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What is ADA?

The Americans with Disabilities Act (ADA) and State law require all state
and local entities, including the courts, to provide reasonable accommodations for the needs of persons with disabilities.
The ADA benefits people who have an interest in court activities,
programs and services.
In 1996 the Judicial Council of California, the policy-making body for
the courts, adopted California Rules of Court, rule 1.100 to implement the ADA in the state court system.
Under the ADA, State laws, and the court rule, a person is entitled to an
accommodation if he or she is a person with a disability. This means the person has a physical or mental impairment that limits one or more life activities, has a record of such impairment, or is regarded of having such impairment.

How do I request accommodations?

It is the individual’s responsibility to contact the court to request
accommodations that would best suit his or her situation.
The individual may request an accommodation by completing the
Request for Accommodations by Persons with Disabilities (Judicial Council Form MC-410) or by other means, and provide the request to court staff. If the individual is involved in more than one case, they must submit a separate request (MC-410 form) for each case.
The individual should give the court at least five working days notice
whenever possible.
For certain types of accommodation, such as an American Sign
Language (ASL) interpreter, the court must have adequate advance notice in order to provide the accommodation.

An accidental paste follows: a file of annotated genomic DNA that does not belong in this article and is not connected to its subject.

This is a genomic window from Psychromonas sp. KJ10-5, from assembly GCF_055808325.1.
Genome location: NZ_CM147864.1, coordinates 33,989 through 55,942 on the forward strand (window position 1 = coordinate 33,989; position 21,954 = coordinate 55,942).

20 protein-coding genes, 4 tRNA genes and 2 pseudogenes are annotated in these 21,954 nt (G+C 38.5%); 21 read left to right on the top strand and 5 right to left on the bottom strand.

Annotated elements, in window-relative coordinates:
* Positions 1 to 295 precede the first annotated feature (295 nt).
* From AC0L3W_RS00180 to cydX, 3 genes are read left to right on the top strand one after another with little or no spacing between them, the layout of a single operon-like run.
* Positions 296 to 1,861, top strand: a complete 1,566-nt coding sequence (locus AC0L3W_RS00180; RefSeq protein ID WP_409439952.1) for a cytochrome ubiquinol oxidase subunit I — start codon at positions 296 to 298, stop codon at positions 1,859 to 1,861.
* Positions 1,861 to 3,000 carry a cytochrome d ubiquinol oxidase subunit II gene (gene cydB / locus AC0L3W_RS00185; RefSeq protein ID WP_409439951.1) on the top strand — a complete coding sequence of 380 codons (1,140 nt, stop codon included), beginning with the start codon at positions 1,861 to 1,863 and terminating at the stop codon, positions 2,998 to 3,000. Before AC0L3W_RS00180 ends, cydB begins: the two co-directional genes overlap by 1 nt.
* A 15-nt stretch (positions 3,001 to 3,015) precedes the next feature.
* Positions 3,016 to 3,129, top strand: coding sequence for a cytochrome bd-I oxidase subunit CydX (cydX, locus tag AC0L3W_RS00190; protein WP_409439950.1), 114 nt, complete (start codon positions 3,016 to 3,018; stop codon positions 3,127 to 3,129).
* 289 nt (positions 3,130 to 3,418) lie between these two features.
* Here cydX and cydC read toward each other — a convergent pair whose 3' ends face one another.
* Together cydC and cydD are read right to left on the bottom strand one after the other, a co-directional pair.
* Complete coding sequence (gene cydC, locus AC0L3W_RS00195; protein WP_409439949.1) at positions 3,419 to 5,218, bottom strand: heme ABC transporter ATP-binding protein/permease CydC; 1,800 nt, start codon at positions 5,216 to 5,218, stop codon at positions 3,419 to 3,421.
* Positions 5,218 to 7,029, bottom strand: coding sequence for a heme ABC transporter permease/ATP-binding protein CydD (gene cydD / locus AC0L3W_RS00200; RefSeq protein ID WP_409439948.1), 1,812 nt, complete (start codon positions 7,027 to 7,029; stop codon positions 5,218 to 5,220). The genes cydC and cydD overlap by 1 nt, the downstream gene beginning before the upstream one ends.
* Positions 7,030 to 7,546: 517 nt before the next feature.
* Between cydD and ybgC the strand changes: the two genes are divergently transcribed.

The court may grant, modify or deny the request.
The information presented will be kept confidential unless ordered
released by a judicial officer, or a written waiver of confidentiality is received from the requestor.
The court will evaluate all requests to make reasonable modifications to
its policies, practices, and procedures when these modifications are necessary to avoid discriminating against a person because of a disability.
Service animals are permitted in court facilities. The ADA defines service
animals as any guide dog, signal dog, or other animal individually trained to provide assistance to an individual with a disability.
Please see the link on this page to access the Request for
Accommodations by Persons with Disabilities (MC-410 form).

Telephone Contacts

If a person needing an ADA accommodation contacts the court by
telephone to request that a matter be scheduled, he/she must specify during that telephone conversation the accommodation he/she needs.
This communication is necessary even if there is an ongoing ADA
accommodation granted in the case, as the person answering the phone call may not be aware of the ongoing accommodation.
This is particularly important in ex-parte hearings, which are
scheduled on an expedited basis.

FOR MORE INFORMATION

Call: 209-257-2603

ADA Coordinator
Amador Superior Court
500 Argonaut Lane
Jackson, CA. 95642